Biliary papillomatosis (BP), first reported by Chappet in 1894, is a rare disease characterized by multiple papillary adenomas of variable distribution and extent in the intra hepatic and/ or extra hepatic biliary tree[1,2]. Intrahepatic biliary papillomatosis is extremely rare, and it is absence of specific clinical manifestations. Hoang and Bluemke [3] reported that the disease involves the extra hepatic ducts alone in 58% of cases, both extra- and intra-hepatic ducts in 33% and intra hepatic ducts alone in 9%. It is a low-grade neoplasm with high malignant potential and should be regarded as a premalignant lesion. Recent literature suggests BP has a rate of malignant transformation between 41% and 83% [4,5]. Mutations in K-ras and p53 genes have been proposed as initiating events. BP can be classified into mucin or non-mucin secreting according to cholangioscopic views. In terms of the mucin-secreting type of BP, the inspissated mucus produced by the tumors leads to chronic insufficient obstruction of the bile duct, which finally results in diffuse dilatation of whole biliary tree with a segment or a lobe cyst-like bile duct dilatation where the tumors are located [4]. In this case, based on intraoperative choledochoscopic exploration of common bile duct (large amount amorphoug mucus without definite neoplasm), we found that the smooth surface of right-sided intra hepatic bile duct wall has shown no neoplasm, and 1cm x 1.5cm diameter papillary neoplasm located in left intra hepatic duct, from which dark green and gelatinous liquid out flowed. Therefore mucin-secretion type of intra hepatic biliary papillomatosis was preliminary consideration during operation.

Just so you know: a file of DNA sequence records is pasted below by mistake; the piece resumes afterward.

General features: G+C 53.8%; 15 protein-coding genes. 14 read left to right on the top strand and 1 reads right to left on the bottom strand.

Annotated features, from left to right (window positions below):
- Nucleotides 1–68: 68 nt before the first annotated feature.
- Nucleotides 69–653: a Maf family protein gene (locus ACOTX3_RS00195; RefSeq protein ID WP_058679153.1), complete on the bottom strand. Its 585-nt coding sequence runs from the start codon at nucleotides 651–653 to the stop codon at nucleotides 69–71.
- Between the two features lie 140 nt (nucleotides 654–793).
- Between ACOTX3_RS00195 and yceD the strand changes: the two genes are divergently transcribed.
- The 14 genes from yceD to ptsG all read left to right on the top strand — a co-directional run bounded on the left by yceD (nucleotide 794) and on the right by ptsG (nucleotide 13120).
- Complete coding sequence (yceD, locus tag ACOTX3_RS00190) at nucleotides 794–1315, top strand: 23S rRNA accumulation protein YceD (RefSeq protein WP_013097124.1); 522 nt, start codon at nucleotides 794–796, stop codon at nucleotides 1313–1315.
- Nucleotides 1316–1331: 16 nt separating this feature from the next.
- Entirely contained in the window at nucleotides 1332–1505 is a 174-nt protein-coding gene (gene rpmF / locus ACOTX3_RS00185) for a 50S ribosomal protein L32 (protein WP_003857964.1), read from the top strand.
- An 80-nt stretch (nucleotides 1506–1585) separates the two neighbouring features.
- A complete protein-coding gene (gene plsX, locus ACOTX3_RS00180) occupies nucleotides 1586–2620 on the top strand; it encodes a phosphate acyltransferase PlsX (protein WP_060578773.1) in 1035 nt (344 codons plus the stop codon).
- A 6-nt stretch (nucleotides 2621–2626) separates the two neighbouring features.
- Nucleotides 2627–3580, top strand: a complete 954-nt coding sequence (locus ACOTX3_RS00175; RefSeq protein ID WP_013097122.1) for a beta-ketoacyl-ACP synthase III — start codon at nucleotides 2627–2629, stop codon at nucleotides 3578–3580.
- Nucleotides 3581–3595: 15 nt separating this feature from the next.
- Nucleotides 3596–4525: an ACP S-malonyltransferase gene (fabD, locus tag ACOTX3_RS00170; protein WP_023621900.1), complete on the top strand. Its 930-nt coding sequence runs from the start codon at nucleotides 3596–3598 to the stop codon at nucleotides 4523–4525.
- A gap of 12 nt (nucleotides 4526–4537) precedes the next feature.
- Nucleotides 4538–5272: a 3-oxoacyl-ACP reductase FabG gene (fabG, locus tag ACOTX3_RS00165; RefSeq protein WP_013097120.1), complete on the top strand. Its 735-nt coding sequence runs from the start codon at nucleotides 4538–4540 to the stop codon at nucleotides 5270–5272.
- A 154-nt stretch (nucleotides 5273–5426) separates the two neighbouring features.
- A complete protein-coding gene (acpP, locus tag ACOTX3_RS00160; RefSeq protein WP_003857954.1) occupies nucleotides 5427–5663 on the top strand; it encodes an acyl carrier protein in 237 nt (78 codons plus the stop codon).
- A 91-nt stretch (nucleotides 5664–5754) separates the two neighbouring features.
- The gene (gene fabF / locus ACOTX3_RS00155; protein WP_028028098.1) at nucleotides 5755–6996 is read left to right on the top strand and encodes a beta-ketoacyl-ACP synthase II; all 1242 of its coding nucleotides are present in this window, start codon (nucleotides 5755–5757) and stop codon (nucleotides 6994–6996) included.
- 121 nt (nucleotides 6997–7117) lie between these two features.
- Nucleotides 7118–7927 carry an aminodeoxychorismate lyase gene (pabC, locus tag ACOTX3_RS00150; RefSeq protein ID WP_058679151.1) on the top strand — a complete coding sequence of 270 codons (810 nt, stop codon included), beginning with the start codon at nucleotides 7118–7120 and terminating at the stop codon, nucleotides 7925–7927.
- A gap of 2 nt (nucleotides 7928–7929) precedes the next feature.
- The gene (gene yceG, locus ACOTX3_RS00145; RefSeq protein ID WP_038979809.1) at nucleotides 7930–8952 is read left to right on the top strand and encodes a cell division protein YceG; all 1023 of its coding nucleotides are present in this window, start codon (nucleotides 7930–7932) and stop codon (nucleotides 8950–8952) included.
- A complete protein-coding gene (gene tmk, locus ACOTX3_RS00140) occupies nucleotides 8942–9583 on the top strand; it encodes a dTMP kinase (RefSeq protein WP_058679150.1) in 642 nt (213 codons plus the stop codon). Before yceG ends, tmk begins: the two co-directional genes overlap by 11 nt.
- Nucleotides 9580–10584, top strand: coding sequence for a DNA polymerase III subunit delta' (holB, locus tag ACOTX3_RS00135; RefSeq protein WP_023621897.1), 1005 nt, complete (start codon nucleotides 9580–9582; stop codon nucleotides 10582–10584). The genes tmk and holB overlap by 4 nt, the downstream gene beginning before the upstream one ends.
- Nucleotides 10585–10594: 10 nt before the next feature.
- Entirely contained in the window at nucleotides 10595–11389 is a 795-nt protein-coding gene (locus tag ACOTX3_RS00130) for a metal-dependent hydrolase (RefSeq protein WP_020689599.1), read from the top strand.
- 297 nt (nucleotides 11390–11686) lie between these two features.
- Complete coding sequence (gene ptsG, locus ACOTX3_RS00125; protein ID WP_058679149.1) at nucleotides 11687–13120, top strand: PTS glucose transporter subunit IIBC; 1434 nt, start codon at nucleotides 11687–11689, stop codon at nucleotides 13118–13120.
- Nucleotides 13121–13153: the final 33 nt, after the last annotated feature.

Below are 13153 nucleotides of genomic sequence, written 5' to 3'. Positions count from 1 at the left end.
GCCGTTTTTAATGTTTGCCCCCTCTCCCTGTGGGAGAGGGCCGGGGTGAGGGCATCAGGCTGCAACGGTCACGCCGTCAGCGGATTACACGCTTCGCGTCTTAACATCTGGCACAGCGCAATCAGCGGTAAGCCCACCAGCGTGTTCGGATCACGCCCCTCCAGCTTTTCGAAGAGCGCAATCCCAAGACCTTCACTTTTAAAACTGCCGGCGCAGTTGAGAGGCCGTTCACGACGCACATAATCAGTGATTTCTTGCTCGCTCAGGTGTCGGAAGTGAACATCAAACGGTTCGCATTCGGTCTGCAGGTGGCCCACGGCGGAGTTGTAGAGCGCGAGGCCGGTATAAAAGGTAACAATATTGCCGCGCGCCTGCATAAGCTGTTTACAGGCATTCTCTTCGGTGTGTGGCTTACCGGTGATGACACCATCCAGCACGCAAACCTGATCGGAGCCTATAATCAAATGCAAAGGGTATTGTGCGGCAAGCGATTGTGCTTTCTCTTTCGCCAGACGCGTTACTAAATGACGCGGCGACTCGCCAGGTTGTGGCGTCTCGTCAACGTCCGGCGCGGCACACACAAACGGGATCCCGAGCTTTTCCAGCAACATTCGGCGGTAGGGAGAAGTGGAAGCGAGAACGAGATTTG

BP is often clinically challenging to diagnosis before surgery. Conventional trans abdominal ultrasound (TUS), computed tomography (CT), magnetic resonance imaging (MRI), endoscopic retrograde Cholangiography (ERC) and positron emission tomography (PET) have a low specificity to differentiate benign from malignant tumors [6,7]. Transabdominal US and CT often demonstrate non-specific bile duct dilatation, but the ability to visualize small tumors within the ducts is limited. MRCP shows irregular filling defects, complete or incomplete obstruction of the bile duct, and proximal biliary dilatation. The appearances of BP on ERCP are similar to those of MRCP. Moreover, ERCP may also show excessive mucus within the common bile duct and duodenum. Nevertheless, due to the obstruction and mucin secretion, the dilated bile ducts may not completely fill with contrast material. Thus, small papillomas may not be observed. Besides, the availability of ERCP is restricted by the complications such as cholangitis and pancreatitis [7-11]. Therefore, in order to improve the preoperative diagnosis of BP, the introduction of new diagnostic imaging techniques is of importance. Endoscopic ultrasound (EUS) is used for BP as well, because it can discover the duct wall or adjacent vessels invasion as well as metastasis to regional lymph nodes [12]. Elastography is a newly developed dynamic technique that can provide an estimation of tissue stiffness, which is likely to be helpful to differ between malignant and benign lesions infiltrating the bile duct wall but this has to be proven in further studies [7]. Despite improvements in diagnostic techniques, cholangioscopic would be considered the best diagnostic instrument, because it allows direct visualization of the bile duct mucosa and subtle mucosal lesions, which is crucial for choosing the appropriate surgical treatment [1,4].